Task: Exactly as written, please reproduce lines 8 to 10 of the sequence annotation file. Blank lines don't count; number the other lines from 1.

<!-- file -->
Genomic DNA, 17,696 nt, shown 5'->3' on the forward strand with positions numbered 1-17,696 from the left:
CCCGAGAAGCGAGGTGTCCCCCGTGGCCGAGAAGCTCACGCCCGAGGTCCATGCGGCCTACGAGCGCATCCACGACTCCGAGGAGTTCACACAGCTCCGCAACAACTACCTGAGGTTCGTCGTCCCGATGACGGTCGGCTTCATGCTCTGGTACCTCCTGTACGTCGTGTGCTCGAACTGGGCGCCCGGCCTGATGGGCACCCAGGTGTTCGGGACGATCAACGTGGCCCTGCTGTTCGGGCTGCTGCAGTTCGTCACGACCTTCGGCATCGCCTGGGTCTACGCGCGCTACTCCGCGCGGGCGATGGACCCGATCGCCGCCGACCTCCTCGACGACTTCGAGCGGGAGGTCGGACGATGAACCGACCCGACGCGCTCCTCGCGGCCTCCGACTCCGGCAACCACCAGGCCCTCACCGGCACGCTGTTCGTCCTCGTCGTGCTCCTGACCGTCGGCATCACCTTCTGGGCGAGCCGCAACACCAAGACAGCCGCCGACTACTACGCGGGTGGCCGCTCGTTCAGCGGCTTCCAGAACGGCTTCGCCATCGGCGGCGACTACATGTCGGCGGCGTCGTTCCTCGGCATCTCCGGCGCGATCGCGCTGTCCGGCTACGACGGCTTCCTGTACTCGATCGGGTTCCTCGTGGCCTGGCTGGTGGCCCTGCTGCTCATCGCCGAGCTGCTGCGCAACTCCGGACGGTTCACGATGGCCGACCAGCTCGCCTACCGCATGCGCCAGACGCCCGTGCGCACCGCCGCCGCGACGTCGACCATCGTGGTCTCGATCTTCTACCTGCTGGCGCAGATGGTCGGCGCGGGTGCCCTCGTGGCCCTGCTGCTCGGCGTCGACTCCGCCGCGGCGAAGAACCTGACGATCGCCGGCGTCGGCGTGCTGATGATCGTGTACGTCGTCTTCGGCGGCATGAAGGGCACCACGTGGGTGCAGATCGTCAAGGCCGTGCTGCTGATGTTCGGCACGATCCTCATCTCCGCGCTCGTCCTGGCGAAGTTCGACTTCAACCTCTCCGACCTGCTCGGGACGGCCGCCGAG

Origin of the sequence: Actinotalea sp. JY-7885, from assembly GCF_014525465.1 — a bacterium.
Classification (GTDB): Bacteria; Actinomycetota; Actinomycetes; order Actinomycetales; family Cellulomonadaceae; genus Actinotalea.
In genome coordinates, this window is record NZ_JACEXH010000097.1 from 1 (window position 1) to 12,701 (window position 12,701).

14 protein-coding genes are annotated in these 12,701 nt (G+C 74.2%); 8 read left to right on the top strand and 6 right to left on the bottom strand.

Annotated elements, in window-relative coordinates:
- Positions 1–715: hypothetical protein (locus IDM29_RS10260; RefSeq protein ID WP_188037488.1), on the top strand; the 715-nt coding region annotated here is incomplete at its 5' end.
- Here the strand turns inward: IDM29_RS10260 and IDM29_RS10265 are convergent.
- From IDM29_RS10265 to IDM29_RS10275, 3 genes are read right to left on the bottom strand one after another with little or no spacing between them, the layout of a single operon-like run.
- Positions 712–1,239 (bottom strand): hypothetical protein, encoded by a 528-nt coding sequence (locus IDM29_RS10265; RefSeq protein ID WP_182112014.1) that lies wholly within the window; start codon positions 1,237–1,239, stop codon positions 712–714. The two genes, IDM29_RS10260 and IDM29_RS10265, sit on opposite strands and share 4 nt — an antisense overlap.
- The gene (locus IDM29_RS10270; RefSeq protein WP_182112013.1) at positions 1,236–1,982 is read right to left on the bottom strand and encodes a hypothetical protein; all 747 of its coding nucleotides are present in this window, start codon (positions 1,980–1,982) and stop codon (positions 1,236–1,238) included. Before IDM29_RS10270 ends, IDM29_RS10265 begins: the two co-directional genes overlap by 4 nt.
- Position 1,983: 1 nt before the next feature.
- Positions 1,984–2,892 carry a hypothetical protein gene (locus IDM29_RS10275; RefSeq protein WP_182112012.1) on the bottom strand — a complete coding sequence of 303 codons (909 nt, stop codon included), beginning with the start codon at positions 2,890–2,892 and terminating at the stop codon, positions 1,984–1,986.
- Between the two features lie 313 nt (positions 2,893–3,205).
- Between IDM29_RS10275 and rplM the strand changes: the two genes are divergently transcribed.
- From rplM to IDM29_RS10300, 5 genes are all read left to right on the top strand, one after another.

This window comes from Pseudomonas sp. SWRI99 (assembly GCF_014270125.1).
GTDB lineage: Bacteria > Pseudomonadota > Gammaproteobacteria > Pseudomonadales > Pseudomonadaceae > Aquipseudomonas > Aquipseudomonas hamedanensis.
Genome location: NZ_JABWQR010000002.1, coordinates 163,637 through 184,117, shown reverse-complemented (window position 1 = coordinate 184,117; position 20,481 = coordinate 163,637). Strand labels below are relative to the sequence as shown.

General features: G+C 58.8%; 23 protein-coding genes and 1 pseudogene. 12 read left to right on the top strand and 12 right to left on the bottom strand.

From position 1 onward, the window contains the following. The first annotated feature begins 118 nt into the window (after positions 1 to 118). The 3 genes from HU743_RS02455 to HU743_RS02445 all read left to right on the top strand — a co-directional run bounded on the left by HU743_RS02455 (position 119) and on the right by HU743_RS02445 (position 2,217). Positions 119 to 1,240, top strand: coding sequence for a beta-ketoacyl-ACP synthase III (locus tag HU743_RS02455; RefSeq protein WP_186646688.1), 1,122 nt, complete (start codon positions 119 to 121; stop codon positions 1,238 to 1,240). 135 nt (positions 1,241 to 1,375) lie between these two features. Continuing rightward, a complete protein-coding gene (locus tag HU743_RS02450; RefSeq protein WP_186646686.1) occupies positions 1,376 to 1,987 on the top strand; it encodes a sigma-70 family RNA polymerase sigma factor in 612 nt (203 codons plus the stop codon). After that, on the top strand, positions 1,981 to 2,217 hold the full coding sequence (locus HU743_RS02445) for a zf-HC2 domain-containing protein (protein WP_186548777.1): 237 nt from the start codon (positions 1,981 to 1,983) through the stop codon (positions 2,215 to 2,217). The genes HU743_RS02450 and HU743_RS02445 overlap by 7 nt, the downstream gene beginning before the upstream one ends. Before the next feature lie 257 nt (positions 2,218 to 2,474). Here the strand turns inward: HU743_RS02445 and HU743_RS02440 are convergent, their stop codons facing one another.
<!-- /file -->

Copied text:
- Positions 1–715: hypothetical protein (locus IDM29_RS10260; RefSeq protein ID WP_188037488.1), on the top strand; the 715-nt coding region annotated here is incomplete at its 5' end.
- Here the strand turns inward: IDM29_RS10260 and IDM29_RS10265 are convergent.
- From IDM29_RS10265 to IDM29_RS10275, 3 genes are read right to left on the bottom strand one after another with little or no spacing between them, the layout of a single operon-like run.